THE KING OF PIGS
Directed by Yeun Sang-ho
NETPAC Award, 2011 Busan International Film Festival
Official Selection, Director’s Fortnight, 2012 Cannes Film Festival
Don’t take the kids to see THE KING OF PIGS. It opens with the grisly, seemingly senseless murder of a woman by her husband, Kyung-min, followed by a desperate phone call that opens a portal to an equally bloody past. 15 years prior, Kyung-min and Jong-suk were more than classmates; they were on the same side of a violent middle school free-for-all. More specifically, they were on the losing side: the pigs, as they were known, working-class sons forced to bear the punches and sexual abuse of the rich kids.
Don’t take the kids to see THE KINGS OF PIGS. They may get the wrong idea when they are introduced to Chul, the new kid on the block who decides that even though he’s not wealthy, even though the violent middle school class hierarchies are condoned by faculty and in fact are institutionalized in society more generally, and even though it risks his family and friends, his clenched fists are not going to let his oppressors get their way.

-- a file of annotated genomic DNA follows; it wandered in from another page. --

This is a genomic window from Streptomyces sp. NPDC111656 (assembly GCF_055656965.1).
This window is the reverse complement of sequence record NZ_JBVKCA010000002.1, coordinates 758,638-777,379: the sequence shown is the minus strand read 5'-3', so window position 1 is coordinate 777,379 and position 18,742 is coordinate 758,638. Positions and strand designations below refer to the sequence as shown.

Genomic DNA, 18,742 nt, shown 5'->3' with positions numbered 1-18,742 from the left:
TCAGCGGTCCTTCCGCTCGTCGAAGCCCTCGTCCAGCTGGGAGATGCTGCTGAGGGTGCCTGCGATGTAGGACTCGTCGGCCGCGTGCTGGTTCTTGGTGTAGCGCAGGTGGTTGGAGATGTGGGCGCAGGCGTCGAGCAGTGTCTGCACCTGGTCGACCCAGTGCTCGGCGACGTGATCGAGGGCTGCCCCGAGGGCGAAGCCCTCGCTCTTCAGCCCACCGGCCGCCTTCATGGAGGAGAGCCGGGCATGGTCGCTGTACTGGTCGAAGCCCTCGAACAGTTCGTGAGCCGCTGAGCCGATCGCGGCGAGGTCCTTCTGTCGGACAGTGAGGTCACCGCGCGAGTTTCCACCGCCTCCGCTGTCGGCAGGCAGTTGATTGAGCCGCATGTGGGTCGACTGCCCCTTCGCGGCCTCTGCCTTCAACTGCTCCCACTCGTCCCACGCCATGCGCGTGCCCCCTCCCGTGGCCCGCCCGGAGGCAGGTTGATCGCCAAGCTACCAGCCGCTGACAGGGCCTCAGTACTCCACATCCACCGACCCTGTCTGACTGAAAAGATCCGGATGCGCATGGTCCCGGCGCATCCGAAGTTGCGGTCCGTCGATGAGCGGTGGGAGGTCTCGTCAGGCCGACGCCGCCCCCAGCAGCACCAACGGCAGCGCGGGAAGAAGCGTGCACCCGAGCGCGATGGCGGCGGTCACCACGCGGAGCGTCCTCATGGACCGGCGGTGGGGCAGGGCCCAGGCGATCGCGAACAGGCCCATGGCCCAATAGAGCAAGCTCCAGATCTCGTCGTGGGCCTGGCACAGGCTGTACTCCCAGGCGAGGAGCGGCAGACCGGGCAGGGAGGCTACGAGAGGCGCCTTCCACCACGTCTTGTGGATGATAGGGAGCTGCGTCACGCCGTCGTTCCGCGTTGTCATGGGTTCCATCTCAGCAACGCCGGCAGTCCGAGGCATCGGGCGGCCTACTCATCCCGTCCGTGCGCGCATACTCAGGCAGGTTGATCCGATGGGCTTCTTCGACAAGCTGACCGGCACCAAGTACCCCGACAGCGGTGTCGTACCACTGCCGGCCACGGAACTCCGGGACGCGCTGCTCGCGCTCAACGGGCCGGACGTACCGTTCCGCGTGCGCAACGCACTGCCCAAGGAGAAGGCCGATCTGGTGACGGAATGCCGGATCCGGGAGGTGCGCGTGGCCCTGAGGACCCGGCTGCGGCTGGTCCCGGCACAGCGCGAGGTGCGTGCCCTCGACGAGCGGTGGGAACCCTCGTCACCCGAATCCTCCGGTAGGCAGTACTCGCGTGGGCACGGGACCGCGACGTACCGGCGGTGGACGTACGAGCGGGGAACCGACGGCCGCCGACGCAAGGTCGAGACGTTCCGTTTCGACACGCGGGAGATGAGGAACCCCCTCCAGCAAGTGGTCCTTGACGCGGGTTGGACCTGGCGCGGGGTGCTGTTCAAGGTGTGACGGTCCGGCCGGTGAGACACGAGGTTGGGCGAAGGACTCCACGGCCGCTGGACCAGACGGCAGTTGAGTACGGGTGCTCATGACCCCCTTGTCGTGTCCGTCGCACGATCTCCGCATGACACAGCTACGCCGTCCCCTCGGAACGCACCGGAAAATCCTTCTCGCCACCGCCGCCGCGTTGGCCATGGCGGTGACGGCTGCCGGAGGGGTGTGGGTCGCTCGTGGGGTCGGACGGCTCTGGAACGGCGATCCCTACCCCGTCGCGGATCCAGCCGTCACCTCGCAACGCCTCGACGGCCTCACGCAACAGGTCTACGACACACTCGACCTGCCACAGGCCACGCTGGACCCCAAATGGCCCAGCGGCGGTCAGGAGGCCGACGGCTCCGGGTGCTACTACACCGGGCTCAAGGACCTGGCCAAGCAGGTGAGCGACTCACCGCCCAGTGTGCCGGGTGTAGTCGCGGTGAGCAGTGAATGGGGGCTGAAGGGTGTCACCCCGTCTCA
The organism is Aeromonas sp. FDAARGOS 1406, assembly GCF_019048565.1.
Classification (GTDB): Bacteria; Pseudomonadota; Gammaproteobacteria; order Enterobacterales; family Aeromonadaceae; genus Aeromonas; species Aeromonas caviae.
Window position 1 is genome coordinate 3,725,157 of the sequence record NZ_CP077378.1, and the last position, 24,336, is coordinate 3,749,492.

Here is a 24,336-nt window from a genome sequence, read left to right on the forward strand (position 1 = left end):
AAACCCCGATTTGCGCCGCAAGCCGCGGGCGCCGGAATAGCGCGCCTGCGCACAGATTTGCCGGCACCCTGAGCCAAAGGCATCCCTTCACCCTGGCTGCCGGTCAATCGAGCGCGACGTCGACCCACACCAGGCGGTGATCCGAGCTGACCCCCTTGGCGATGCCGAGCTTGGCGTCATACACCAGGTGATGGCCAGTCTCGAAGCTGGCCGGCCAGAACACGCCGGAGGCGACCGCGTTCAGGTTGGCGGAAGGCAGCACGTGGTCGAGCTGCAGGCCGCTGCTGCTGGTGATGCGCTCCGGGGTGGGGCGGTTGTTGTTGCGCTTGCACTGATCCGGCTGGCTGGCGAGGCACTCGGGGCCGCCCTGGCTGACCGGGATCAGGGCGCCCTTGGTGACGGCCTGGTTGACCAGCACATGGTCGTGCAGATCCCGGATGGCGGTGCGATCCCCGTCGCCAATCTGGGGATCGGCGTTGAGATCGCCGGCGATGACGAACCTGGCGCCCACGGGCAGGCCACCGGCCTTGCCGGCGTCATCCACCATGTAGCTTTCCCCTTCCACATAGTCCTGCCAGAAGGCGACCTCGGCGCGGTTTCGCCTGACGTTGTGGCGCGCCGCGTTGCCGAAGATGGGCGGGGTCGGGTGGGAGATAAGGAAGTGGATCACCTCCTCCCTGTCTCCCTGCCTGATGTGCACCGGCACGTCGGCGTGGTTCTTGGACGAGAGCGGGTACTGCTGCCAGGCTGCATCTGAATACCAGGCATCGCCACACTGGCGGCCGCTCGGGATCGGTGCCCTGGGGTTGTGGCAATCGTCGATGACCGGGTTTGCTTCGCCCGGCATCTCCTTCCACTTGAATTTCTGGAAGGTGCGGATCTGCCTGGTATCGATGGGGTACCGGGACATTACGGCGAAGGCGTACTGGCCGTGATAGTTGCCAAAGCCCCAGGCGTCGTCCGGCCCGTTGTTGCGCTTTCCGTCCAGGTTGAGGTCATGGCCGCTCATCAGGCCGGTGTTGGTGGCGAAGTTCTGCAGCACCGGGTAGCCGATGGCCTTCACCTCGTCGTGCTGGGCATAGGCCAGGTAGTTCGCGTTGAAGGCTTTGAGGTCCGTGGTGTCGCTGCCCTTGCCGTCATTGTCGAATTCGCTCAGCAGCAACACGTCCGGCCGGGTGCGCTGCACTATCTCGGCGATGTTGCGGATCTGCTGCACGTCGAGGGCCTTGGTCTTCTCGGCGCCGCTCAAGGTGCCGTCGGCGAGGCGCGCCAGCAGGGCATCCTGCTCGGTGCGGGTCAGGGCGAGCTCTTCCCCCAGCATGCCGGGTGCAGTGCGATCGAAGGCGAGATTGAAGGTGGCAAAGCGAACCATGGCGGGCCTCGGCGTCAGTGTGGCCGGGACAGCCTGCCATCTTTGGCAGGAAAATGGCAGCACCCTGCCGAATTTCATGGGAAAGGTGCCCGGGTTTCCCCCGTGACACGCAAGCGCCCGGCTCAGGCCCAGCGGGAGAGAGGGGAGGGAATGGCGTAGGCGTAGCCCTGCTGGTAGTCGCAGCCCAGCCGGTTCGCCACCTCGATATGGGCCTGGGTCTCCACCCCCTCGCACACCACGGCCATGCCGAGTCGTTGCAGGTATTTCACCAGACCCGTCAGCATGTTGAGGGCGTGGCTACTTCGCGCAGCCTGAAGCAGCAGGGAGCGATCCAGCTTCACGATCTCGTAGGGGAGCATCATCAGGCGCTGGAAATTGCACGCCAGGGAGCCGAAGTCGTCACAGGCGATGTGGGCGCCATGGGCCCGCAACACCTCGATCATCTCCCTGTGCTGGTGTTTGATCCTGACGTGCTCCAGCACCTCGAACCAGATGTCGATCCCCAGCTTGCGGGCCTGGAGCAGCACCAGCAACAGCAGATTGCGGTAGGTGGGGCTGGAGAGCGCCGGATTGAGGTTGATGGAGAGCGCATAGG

Don’t take the kids to see THE KING OF PIGS. They may get the wrong idea from the animation: a brilliant combination of a cold dehumanization, through which violence becomes desensitized through digital abstraction, and the brutal shock of seeing a “children’s” medium hijacked by molesters, suicide kings, and anxious killers. At the same time, it’s precisely the children’s medium that drives the point home: that the everyday trauma of bullying, one of the most hushed and willfully disregarded tumors of Korean masculinist society, must be viewed through the vernacular of the young to become clear.
Don’t take the kids to see THE KING OF PIGS. They know the story all too well already. This is for the adults with kids of their own, and for the adults haunted by their own memories of the playground. –Brian Hu
Cast: Yang Ik-June, Kim Kkobbi, Oh Jung-Se, Kim Hye-Na